Open source software or OSS is a critical component and fundamental building block for most of the technology tools we use today. From Mozilla Firefox, to OpenOffice, and WordPress, which we used to publish this blog today, OSS is all around us, and it’s an important ingredient for improving access to justice through providing lawyers and consumers with better tools for interacting with the legal system.
We’re thrilled to share UniCourt’s Director of Content, Jeff Cox’s latest article that was published in the American Bar Association’s online publication, Law Technology Today. Jeff’s article, “How Lawyers Can Improve Their Practices and Access to Justice With Open Source Software” features input and insights from leaders in the legal OSS movement on what OSS is, how it can and currently is increasing access to justice, and what we can expect to see in the future for OSS in the legal industry.
Here below is an excerpt from the introduction of Jeff’s article:
Over the last couple of months, the legal profession in the United States has experienced seismic shifts in the wake of COVID-19 with the introduction of basic technology that has greatly enhanced access to the legal system and the way lawyers practice law. As lawyers are integrating new technologies into their practices to better provide remote legal services to their clients, they should also look at introducing another type of technology that has been widely used across other industries for decades: open source software (OSS).
In this article, we will explore what OSS is, how it’s been used in other industries, how it can improve lawyers’ daily practices and improve access to justice, and what efforts are already underway to introduce OSS more broadly into the legal profession. We will also provide insights from leaders in the legal open source movement, including John Tredennick, Lourdes Fuentes Slater, and Mary Mack.
What is Open Source Software (OSS)?
Most everyone has heard of OSS by now, but the bigger issue is that few people can define it, let alone grasp its ubiquity. According to Lourdes Fuentes Slater, CEO of Karta Legal, LLC: “We all work on OSS every day.” Windows, for example, is built on an OSS structure. John Tredennick, the Chair and Executive Director of Merlin Legal Open Source Foundation, agrees, saying: “Indeed, the harder question is to find cases where open source is NOT used.” Linux, he explains, was the very first open source project, initially started as a Windows alternative. Now, more than 80 percent of the world’s web servers run on open source software. Other notable examples of OSS are WordPress, Mozilla Firefox, and Open Office.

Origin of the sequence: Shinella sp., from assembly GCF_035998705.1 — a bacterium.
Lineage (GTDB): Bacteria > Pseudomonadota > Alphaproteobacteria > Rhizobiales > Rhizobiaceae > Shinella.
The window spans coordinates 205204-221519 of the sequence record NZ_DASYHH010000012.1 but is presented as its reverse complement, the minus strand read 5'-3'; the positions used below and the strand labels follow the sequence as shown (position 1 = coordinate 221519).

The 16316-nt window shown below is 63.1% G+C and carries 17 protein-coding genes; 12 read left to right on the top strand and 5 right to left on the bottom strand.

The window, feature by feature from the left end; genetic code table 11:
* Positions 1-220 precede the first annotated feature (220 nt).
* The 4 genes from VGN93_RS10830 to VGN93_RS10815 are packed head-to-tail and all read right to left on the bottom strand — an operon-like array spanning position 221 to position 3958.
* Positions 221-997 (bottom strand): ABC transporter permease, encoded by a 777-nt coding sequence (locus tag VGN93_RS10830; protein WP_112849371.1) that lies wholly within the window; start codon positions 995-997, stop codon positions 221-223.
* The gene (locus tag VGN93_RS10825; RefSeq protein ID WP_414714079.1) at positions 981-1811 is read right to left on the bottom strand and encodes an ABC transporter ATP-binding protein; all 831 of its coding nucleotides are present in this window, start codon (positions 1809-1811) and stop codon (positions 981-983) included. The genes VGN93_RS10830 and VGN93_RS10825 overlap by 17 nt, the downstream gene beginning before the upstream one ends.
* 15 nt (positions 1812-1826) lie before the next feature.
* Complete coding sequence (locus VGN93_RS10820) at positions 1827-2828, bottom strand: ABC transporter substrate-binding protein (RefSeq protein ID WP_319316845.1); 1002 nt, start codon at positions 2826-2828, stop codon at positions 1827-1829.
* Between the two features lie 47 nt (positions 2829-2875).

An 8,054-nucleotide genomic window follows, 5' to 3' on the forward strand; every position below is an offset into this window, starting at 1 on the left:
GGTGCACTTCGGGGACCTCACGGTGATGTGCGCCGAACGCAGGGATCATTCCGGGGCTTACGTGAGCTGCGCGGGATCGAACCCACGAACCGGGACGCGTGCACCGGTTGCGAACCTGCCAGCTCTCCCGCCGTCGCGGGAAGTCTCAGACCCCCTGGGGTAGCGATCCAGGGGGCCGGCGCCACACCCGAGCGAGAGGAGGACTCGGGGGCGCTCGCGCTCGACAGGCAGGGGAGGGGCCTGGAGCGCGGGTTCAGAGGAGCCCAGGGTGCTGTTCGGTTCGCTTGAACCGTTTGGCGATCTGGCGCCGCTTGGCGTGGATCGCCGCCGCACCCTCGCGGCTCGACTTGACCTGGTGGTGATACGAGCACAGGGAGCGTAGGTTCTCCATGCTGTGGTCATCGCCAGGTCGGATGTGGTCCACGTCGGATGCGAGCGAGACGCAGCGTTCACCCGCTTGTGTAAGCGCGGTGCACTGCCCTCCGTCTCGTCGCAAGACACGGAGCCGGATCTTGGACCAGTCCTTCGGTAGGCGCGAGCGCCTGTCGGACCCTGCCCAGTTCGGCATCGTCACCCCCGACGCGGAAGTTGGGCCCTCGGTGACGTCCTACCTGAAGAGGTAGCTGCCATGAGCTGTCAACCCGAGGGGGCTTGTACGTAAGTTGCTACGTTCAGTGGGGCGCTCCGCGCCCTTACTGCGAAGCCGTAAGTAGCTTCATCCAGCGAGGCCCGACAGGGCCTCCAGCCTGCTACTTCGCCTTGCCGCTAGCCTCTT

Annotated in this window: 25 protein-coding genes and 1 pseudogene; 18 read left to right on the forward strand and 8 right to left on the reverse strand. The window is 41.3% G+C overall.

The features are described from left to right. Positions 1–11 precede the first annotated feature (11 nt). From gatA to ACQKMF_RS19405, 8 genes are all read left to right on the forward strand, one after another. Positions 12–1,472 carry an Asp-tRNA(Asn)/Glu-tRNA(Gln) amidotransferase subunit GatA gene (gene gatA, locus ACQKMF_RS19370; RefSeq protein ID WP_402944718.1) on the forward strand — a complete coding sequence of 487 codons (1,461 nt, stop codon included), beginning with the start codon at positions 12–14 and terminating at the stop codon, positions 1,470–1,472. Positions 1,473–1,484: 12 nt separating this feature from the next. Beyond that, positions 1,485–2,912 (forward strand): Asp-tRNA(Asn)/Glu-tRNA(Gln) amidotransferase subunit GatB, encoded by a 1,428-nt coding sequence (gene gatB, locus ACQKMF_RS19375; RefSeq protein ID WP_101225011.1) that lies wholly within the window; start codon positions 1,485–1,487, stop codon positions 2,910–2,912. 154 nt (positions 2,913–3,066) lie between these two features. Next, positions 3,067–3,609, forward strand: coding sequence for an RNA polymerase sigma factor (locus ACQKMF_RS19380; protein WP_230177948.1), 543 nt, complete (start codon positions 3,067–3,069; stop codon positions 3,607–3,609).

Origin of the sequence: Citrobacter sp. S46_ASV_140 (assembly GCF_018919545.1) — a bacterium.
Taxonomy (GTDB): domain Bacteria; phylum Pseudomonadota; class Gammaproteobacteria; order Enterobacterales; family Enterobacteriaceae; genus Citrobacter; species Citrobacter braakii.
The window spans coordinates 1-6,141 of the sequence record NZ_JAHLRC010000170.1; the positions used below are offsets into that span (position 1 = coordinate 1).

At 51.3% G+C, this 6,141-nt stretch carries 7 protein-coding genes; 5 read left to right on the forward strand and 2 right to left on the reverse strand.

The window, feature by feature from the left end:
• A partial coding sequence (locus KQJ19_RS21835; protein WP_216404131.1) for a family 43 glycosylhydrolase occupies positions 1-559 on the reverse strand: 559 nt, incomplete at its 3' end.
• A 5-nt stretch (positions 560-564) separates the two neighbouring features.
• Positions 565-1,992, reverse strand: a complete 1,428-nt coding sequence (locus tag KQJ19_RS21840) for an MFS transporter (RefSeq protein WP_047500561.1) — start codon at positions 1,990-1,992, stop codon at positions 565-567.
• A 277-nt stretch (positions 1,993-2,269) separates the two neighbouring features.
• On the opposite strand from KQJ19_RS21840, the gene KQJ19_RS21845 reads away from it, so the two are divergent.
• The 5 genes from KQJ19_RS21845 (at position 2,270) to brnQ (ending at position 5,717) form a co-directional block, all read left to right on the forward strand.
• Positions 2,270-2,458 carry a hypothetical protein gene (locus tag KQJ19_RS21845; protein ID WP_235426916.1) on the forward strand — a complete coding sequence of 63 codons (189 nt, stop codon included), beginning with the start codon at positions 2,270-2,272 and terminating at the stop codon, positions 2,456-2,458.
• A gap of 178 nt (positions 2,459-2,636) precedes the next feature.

OSS and Access to Justice
Mary Mack, Chief Legal Technologist at EDRM, shares one of the greatest limitations of OSS: “It is important to note,” she says, “that while open source software is free, and the source code available, there is still a learning curve and a time investment to implement and maintain [it].”
Further, the presence of OSS development in legal tech is still small, compared to the level of funds raised in recent years. According to data compiled by Bloomberg Law, 2020 Q2 saw roughly $178 million invested in legal tech, trumping last year’s Q2 total of $122 million. In fact, legal tech companies have raised $339 million thus far in 2020. Still, most legal tech software development has not been OSS, with a few notable exceptions:
- Docassemble is an open source system founded by Jonathan Pyle of Philadelphia Legal Assistance, that allows users to create legal apps using built-in integrations for e-signatures, SMS-based reminders, and machine learning.
- CaseBox is a file management system that allows users to control the servers on which they store their data, enabling the use of filtered searches, smart folders, and graphics.
- Accord Project is a collaborative nonprofit initiative committed to creating open source tools to draft smart contracts. Specifically, it provides a common framework for contracts, allows sharing and reuse of agreement templates, and provides domain-specific functionality, created for building and running commercial agreements.
However, despite these insufficiencies in funding and education for OSS resources, these programs have nonetheless been used for decades to improve access to justice. According to Tredennick: “Lawyers have been using software to improve their practices since I was practicing in the 80s and 90s.” They started on programs like WordPerfect and later Microsoft Office, then moved on to productivity applications like calendars, docketing, document assembly, and email. “All of these improved a lawyer’s access to justice.”
In the past decade, software has moved largely to the cloud. “Many of the programs we use run on open source software programs,” Tredennick notes. “The software we license may be proprietary, but it runs on open source components, and companies like Google, Microsoft and even Amazon are releasing thousands of open source programs and components every year.” This collaborative model benefits the broader community, and many of those same programs and components are being used downstream to improve access to justice.
You can read the full article here on the ABA’s Law Technology Today.